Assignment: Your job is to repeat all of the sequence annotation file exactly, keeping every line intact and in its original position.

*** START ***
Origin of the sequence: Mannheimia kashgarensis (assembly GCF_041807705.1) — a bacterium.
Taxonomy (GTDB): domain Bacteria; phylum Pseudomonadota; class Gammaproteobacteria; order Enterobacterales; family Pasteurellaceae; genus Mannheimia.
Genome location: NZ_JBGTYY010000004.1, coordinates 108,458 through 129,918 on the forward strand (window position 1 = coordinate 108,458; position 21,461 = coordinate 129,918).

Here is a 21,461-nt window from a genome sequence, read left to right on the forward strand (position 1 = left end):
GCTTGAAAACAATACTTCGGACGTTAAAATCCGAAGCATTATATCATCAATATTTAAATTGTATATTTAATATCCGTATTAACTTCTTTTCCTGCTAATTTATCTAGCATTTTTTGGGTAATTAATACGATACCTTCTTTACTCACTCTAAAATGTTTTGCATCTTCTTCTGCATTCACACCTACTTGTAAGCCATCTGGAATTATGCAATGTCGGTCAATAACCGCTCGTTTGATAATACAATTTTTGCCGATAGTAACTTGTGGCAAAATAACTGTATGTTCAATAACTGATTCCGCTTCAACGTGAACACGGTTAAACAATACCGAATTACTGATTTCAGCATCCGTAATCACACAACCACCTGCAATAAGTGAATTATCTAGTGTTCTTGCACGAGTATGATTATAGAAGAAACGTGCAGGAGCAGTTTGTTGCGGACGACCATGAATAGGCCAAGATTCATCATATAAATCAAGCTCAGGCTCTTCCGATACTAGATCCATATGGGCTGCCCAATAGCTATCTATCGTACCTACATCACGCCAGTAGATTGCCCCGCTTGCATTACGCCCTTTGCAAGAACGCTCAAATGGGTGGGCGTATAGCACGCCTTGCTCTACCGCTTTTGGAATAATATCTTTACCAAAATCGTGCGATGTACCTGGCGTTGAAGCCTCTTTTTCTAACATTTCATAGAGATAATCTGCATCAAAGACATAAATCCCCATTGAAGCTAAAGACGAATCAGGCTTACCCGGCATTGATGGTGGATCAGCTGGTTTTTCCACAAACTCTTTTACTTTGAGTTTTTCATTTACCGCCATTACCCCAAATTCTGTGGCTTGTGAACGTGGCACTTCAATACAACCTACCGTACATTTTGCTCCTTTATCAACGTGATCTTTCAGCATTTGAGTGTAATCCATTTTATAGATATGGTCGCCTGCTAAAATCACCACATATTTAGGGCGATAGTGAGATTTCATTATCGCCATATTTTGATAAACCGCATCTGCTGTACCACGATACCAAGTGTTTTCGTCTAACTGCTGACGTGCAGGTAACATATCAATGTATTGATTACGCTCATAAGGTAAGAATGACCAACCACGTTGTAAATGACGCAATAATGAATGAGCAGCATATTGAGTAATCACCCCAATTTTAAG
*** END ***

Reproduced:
Origin of the sequence: Mannheimia kashgarensis (assembly GCF_041807705.1) — a bacterium.
Taxonomy (GTDB): domain Bacteria; phylum Pseudomonadota; class Gammaproteobacteria; order Enterobacterales; family Pasteurellaceae; genus Mannheimia.
Genome location: NZ_JBGTYY010000004.1, coordinates 108,458 through 129,918 on the forward strand (window position 1 = coordinate 108,458; position 21,461 = coordinate 129,918).

Here is a 21,461-nt window from a genome sequence, read left to right on the forward strand (position 1 = left end):
GCTTGAAAACAATACTTCGGACGTTAAAATCCGAAGCATTATATCATCAATATTTAAATTGTATATTTAATATCCGTATTAACTTCTTTTCCTGCTAATTTATCTAGCATTTTTTGGGTAATTAATACGATACCTTCTTTACTCACTCTAAAATGTTTTGCATCTTCTTCTGCATTCACACCTACTTGTAAGCCATCTGGAATTATGCAATGTCGGTCAATAACCGCTCGTTTGATAATACAATTTTTGCCGATAGTAACTTGTGGCAAAATAACTGTATGTTCAATAACTGATTCCGCTTCAACGTGAACACGGTTAAACAATACCGAATTACTGATTTCAGCATCCGTAATCACACAACCACCTGCAATAAGTGAATTATCTAGTGTTCTTGCACGAGTATGATTATAGAAGAAACGTGCAGGAGCAGTTTGTTGCGGACGACCATGAATAGGCCAAGATTCATCATATAAATCAAGCTCAGGCTCTTCCGATACTAGATCCATATGGGCTGCCCAATAGCTATCTATCGTACCTACATCACGCCAGTAGATTGCCCCGCTTGCATTACGCCCTTTGCAAGAACGCTCAAATGGGTGGGCGTATAGCACGCCTTGCTCTACCGCTTTTGGAATAATATCTTTACCAAAATCGTGCGATGTACCTGGCGTTGAAGCCTCTTTTTCTAACATTTCATAGAGATAATCTGCATCAAAGACATAAATCCCCATTGAAGCTAAAGACGAATCAGGCTTACCCGGCATTGATGGTGGATCAGCTGGTTTTTCCACAAACTCTTTTACTTTGAGTTTTTCATTTACCGCCATTACCCCAAATTCTGTGGCTTGTGAACGTGGCACTTCAATACAACCTACCGTACATTTTGCTCCTTTATCAACGTGATCTTTCAGCATTTGAGTGTAATCCATTTTATAGATATGGTCGCCTGCTAAAATCACCACATATTTAGGGCGATAGTGAGATTTCATTATCGCCATATTTTGATAAACCGCATCTGCTGTACCACGATACCAAGTGTTTTCGTCTAACTGCTGACGTGCAGGTAACATATCAATGTATTGATTACGCTCATAAGGTAAGAATGACCAACCACGTTGTAAATGACGCAATAATGAATGAGCAGCATATTGAGTAATCACCCCAATTTTAAG